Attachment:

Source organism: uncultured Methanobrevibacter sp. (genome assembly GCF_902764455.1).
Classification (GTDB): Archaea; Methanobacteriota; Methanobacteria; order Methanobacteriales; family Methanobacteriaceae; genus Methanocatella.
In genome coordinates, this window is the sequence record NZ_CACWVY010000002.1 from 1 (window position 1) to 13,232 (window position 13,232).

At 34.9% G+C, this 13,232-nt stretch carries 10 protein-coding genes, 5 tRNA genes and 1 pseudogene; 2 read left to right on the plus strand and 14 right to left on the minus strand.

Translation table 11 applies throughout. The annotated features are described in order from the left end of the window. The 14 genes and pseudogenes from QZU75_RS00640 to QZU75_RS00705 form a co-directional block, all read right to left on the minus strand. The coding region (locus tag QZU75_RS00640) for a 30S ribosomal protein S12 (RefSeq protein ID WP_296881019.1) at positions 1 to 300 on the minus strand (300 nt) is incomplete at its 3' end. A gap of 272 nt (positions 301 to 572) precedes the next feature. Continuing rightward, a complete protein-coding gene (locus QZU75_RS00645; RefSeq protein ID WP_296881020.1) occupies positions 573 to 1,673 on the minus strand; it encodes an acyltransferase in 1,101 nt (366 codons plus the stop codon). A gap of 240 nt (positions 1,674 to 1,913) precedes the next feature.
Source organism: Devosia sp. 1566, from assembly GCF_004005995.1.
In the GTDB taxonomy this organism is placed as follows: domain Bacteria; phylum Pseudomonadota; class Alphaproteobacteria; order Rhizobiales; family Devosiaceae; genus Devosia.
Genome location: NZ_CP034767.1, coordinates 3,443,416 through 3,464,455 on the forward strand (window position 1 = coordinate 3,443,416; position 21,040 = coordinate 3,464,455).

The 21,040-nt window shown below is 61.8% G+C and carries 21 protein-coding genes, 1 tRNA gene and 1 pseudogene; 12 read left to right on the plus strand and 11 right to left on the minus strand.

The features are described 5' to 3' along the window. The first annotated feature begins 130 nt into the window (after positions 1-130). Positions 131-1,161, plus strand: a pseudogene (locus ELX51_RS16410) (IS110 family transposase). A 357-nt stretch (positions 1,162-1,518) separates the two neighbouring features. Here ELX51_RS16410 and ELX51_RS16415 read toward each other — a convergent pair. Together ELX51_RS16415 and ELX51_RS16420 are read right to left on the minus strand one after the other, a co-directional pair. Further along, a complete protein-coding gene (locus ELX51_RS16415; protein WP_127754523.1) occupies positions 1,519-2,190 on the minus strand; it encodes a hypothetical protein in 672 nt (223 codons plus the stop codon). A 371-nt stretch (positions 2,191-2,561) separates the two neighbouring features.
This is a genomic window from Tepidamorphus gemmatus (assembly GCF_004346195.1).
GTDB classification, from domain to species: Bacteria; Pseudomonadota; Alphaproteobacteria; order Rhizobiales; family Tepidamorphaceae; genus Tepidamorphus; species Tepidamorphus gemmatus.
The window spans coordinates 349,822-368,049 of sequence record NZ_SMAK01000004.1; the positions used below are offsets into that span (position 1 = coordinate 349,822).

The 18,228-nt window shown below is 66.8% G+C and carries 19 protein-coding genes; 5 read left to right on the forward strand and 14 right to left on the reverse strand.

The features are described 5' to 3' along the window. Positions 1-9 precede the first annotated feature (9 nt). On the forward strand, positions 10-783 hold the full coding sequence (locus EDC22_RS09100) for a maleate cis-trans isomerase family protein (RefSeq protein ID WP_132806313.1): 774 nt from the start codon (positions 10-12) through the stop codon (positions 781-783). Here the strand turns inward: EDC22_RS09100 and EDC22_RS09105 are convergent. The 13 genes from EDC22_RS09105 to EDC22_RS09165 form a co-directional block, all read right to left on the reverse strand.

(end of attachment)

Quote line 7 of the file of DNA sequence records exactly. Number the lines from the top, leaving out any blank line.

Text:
In the GTDB taxonomy this organism is placed as follows: domain Bacteria; phylum Pseudomonadota; class Alphaproteobacteria; order Rhizobiales; family Devosiaceae; genus Devosia.